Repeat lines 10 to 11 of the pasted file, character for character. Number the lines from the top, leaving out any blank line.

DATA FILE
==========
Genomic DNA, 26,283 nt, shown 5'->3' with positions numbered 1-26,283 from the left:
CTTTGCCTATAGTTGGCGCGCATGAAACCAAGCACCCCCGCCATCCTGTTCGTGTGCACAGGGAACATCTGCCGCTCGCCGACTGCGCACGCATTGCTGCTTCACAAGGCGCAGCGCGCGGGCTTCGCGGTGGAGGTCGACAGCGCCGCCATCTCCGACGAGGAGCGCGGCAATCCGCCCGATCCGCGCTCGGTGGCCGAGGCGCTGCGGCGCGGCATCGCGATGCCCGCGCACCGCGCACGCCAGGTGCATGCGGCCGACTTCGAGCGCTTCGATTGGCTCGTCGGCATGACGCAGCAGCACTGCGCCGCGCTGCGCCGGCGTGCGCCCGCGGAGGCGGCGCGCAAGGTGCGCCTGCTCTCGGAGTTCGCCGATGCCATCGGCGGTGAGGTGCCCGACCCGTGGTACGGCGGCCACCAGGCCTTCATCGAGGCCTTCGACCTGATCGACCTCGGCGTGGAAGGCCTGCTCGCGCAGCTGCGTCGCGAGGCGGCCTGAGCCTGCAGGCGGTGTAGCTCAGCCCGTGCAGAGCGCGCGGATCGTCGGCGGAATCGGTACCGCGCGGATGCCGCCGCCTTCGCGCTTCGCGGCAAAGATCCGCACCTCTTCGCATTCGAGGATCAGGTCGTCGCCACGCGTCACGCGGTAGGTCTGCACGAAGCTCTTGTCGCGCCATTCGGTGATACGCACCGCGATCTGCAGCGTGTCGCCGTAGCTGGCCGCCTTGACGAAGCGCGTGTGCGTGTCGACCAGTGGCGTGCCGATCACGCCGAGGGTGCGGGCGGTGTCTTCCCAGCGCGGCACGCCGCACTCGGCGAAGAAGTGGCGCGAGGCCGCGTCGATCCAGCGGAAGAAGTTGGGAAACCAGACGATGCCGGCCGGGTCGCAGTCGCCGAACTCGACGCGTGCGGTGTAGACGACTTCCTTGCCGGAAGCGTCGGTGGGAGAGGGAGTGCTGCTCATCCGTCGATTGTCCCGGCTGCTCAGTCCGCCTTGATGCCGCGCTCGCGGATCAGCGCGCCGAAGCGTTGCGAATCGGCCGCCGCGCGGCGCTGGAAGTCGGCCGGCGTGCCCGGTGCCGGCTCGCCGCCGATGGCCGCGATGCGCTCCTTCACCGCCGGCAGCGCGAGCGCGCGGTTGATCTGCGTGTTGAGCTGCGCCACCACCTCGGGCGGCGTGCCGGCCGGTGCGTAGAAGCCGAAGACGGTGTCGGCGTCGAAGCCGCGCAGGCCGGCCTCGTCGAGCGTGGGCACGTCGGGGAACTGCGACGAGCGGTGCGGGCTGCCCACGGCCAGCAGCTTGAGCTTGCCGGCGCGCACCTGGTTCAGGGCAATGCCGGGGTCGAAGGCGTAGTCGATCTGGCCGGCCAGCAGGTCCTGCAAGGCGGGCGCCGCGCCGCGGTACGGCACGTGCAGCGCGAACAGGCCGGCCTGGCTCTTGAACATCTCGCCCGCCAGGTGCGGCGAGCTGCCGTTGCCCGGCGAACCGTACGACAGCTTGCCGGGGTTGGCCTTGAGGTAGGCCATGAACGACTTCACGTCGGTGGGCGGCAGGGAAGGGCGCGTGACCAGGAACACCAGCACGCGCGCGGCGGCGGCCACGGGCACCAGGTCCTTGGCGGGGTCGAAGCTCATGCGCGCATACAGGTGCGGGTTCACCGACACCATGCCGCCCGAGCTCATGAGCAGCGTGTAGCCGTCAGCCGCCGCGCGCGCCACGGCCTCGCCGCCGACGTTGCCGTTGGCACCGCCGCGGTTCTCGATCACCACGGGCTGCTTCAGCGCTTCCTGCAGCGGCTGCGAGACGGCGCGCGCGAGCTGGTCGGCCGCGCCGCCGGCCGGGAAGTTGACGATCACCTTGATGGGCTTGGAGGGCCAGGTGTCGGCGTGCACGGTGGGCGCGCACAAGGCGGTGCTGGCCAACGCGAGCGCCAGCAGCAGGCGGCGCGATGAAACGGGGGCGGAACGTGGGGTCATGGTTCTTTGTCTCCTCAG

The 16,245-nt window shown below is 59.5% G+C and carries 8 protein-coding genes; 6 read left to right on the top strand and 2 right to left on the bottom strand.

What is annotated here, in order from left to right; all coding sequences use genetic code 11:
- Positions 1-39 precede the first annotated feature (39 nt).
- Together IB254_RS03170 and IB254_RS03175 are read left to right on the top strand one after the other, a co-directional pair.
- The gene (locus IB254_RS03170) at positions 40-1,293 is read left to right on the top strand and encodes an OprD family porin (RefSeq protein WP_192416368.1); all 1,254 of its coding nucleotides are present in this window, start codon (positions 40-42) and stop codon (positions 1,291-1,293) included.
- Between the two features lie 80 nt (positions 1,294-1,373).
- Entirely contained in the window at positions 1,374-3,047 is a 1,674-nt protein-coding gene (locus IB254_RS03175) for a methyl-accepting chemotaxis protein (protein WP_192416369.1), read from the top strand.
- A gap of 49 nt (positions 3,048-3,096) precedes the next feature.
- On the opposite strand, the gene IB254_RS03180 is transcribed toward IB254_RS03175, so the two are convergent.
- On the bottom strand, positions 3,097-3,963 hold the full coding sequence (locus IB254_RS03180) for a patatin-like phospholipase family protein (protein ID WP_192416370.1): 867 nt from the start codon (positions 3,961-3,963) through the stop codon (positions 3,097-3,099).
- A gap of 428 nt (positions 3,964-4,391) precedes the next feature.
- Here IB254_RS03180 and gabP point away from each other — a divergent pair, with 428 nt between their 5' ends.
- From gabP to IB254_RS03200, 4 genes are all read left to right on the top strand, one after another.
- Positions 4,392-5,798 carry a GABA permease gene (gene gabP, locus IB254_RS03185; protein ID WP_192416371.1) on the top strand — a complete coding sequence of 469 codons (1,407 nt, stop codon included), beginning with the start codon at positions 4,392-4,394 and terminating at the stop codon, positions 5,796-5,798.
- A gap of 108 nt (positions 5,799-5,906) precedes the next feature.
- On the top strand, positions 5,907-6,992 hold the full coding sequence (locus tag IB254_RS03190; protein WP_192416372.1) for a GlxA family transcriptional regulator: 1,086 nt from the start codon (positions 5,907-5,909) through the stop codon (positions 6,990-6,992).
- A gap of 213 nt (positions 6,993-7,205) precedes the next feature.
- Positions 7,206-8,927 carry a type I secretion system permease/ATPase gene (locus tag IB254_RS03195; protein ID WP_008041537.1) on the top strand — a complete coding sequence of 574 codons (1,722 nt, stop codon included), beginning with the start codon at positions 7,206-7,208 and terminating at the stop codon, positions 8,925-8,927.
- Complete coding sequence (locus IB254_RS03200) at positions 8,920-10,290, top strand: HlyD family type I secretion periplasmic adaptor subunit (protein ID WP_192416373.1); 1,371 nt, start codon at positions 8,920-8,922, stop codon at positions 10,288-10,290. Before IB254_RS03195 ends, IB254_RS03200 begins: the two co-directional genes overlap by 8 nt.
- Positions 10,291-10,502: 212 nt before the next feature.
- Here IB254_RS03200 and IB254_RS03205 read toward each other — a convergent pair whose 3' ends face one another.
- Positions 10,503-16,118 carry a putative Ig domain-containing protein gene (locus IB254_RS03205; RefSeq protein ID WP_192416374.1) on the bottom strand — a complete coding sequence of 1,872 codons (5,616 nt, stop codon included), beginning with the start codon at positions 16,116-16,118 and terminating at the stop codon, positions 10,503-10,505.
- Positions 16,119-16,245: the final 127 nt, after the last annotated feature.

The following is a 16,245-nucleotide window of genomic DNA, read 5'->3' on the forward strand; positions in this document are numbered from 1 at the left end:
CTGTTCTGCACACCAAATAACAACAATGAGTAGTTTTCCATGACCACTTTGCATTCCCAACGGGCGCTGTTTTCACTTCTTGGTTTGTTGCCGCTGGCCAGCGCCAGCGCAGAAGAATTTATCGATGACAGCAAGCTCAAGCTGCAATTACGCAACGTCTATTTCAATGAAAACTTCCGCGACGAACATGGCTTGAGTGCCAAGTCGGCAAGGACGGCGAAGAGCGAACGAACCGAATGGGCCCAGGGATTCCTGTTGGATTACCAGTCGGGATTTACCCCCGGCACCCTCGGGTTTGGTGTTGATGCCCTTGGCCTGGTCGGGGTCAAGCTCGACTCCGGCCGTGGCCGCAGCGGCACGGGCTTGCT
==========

- A gap of 49 nt (positions 3,048-3,096) precedes the next feature.
- On the opposite strand, the gene IB254_RS03180 is transcribed toward IB254_RS03175, so the two are convergent.